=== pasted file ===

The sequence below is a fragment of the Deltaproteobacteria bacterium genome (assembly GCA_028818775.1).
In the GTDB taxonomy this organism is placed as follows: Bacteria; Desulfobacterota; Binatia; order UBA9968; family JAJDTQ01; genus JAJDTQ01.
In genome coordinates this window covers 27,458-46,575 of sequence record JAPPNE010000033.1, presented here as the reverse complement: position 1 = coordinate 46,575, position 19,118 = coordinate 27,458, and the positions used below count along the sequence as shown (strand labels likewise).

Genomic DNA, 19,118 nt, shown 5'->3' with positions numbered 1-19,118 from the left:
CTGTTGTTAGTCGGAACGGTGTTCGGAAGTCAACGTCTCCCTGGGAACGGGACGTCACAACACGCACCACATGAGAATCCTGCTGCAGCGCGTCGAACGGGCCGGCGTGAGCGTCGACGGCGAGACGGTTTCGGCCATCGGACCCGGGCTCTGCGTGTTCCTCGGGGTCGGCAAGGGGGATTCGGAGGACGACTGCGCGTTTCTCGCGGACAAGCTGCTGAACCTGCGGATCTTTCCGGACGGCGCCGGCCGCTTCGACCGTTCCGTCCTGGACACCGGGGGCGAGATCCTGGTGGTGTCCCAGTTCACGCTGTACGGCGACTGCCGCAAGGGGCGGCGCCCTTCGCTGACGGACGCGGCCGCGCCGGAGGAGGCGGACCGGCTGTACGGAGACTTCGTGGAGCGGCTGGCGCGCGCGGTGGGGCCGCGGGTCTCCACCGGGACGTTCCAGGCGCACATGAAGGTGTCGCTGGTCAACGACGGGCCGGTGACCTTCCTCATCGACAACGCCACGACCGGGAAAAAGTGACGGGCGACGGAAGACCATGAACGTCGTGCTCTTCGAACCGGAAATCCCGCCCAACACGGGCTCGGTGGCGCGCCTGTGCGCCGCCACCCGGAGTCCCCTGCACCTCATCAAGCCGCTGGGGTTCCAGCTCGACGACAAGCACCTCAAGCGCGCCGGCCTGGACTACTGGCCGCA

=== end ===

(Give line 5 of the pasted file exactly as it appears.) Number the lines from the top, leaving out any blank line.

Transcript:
CTGTTGTTAGTCGGAACGGTGTTCGGAAGTCAACGTCTCCCTGGGAACGGGACGTCACAACACGCACCACATGAGAATCCTGCTGCAGCGCGTCGAACGGGCCGGCGTGAGCGTCGACGGCGAGACGGTTTCGGCCATCGGACCCGGGCTCTGCGTGTTCCTCGGGGTCGGCAAGGGGGATTCGGAGGACGACTGCGCGTTTCTCGCGGACAAGCTGCTGAACCTGCGGATCTTTCCGGACGGCGCCGGCCGCTTCGACCGTTCCGTCCTGGACACCGGGGGCGAGATCCTGGTGGTGTCCCAGTTCACGCTGTACGGCGACTGCCGCAAGGGGCGGCGCCCTTCGCTGACGGACGCGGCCGCGCCGGAGGAGGCGGACCGGCTGTACGGAGACTTCGTGGAGCGGCTGGCGCGCGCGGTGGGGCCGCGGGTCTCCACCGGGACGTTCCAGGCGCACATGAAGGTGTCGCTGGTCAACGACGGGCCGGTGACCTTCCTCATCGACAACGCCACGACCGGGAAAAAGTGACGGGCGACGGAAGACCATGAACGTCGTGCTCTTCGAACCGGAAATCCCGCCCAACACGGGCTCGGTGGCGCGCCTGTGCGCCGCCACCCGGAGTCCCCTGCACCTCATCAAGCCGCTGGGGTTCCAGCTCGACGACAAGCACCTCAAGCGCGCCGGCCTGGACTACTGGCCGCA